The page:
4 Tips For Spotting Email Scams
As technology advances, so does the deception
The pandemic has amplified the number of scams and email attacks on individuals, companies and organizations. People are already in vulnerable places emotionally, socially, physically and mentally; Covid has only intensified fright and flight instincts. We are constantly interrupted by additional stressors.
What might have easily caught your attention on an invoice, bill or receipt, can now slip by when the mind is overwhelmed with the stress of daily life. The way people receive goods, bills, invoices and confirmations has changed during the pandemic.
Be proactive and take one worry off the list by preparing yourself and educating your clients, friends and family about current email scams. Here are four ways to identify obvious scams when shopping for company or personal resources.
When opening an email, especially one that is unexpected make sure to check the sender address. This can be the first and last stop when identifying a scam. Do you order from Amazon or Office Depot often for your business? Typically, large companies have a very streamlined and identifiable confirmation process. It might have a logo, a reprint of your order, package tracking information, etc.
Most companies have emails such as a “confirmation@” or “receipt@”, and then the company. If your typical confirmation is now coming from a different sender or source, this is a red flag. Most purchases are automated; therefore, an email about a package and confirmation that is not expected or sent at strange times is also a red flag.
The schoolteachers’ philosophy holds true: If it isn’t written correctly, it’s not correct. Many scams originate from outside of the United States and come from people who have never spoken English, or who might have only slight knowledge of English grammar and mechanics. This lack of familiarity with the language or even cultural communication can be extremely evident from the outset of the email. Unusual forms of personal address or improper labels are a signal of deceit.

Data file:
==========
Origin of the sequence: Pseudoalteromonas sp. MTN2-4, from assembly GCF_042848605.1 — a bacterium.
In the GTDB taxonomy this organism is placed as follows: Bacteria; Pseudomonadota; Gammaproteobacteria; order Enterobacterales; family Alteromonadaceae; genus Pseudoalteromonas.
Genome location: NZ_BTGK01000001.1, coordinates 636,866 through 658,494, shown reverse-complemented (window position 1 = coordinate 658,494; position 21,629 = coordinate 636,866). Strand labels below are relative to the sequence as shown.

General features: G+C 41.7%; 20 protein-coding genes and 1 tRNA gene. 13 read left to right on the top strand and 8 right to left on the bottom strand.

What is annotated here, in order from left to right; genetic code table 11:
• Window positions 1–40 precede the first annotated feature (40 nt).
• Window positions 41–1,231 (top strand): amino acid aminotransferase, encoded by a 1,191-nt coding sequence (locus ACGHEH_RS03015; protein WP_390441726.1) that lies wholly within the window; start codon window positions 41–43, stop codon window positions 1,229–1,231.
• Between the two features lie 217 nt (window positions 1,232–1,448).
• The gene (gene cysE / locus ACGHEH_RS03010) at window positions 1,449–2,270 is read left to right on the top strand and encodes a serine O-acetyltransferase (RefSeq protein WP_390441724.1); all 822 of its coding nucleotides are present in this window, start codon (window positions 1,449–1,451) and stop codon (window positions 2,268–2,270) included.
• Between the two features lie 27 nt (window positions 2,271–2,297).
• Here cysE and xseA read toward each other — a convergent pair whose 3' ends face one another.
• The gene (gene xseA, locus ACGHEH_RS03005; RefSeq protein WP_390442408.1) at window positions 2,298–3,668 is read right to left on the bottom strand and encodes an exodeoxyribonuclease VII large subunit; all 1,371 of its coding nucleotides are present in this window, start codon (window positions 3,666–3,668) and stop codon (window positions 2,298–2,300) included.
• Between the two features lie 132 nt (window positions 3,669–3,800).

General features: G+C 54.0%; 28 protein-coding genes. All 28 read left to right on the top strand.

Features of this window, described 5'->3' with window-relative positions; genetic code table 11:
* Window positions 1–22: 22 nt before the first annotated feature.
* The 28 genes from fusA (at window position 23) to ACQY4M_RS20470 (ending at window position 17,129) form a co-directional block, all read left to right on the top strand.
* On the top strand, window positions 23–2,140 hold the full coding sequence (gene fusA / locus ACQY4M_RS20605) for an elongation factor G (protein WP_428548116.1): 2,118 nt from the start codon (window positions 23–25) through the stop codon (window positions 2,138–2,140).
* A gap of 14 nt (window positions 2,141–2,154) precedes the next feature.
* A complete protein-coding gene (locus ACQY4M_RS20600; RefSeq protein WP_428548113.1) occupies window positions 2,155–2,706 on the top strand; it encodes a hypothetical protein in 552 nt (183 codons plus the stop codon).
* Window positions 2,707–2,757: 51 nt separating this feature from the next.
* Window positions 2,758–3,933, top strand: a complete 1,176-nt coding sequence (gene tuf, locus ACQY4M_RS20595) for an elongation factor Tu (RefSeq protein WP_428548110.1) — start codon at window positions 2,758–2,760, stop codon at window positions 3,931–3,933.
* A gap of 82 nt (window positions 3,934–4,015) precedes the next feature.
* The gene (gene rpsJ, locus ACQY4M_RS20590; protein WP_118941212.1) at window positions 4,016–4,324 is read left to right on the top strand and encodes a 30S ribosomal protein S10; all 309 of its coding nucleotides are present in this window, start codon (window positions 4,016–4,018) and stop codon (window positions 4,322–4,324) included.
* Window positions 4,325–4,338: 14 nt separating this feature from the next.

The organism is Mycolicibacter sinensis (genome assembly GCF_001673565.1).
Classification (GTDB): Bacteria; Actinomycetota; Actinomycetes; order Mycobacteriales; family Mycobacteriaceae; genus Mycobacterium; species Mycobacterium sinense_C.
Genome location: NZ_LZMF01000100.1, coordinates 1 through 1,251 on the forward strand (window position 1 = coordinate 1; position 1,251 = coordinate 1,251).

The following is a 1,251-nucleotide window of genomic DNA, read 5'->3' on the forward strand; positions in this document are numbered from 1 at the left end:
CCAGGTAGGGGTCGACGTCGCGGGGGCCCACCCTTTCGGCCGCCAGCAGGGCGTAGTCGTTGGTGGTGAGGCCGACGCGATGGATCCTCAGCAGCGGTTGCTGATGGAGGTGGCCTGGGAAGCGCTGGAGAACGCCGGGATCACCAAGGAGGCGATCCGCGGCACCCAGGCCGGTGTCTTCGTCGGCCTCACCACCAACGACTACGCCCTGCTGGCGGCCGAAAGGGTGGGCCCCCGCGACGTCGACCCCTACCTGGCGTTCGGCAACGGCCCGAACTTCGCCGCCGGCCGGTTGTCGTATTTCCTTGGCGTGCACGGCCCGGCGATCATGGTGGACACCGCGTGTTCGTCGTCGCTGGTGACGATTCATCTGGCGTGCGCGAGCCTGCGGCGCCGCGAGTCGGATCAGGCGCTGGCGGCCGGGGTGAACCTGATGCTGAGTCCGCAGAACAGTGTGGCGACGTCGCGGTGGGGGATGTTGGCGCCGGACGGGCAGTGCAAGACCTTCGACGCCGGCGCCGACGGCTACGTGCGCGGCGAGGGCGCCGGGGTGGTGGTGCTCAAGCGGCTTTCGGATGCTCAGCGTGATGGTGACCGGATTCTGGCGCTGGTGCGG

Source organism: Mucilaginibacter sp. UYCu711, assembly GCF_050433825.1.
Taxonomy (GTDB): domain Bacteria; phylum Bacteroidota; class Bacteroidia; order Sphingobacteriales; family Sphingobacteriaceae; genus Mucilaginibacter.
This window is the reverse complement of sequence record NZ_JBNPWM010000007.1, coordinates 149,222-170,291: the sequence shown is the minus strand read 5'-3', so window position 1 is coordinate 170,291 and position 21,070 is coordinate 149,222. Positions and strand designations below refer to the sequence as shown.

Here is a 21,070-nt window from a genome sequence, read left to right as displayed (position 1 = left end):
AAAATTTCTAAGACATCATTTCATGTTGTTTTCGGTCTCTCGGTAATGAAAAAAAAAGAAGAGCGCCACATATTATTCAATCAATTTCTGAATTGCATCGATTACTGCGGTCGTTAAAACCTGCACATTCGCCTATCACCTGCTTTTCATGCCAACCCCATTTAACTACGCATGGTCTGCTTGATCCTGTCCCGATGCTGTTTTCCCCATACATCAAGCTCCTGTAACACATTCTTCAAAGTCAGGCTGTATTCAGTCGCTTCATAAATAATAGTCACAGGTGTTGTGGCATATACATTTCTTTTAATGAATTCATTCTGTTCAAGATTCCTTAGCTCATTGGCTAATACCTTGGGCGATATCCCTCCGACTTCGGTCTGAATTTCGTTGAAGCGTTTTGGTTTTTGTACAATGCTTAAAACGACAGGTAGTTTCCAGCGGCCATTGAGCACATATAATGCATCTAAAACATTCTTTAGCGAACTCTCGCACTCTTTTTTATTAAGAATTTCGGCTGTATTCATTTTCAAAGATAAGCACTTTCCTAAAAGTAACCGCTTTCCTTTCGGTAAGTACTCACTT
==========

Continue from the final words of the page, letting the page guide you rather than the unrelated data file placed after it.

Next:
Legitimate order confirmation emails should be free of spelling and punctuation errors, or words swapped for one another such as “their” and “there.” If you find such an error, take it as a signal that this email is likely a scam.
Many people are already well versed on email scams that direct you to a link. Most know not to click the link. Use this same strategy when reviewing your confirmation and order. You are usually able to scan over the item or photo and it should direct you back to the home site, whether you were shopping on Home Depot, Office Depot or Amazon. If it directs you to another site, and you can confirm this by hovering your mouse over the link, then it’s a scam. Contact your original purchaser immediately.
Most online retailers have the shopping, shipping and receipt process dialed in. Communications are auto-formatted and the email confirmation arrives in a clear, itemized order. Often items – the exact photo of the item and its link – can be found on an email confirmation.
Order receipts or requests for further action that are formatted in a strange manner should raise your suspicion. Are they asking you for additional shipping payments? Did they add your taxes incorrectly and are trying to collect? Do not fall victim to these scams. Your receipt of purchase should be clean, neat and easy to read and reference. If something is strange, then this is an identifier of a scam. In the end, trust your instincts. If something looks off, it likely is. Don’t be afraid to back out of an email or a link that feels like it might be fake. You know when something looks and behaves unlike the norm. Trust that and help yourself and your business stay safe.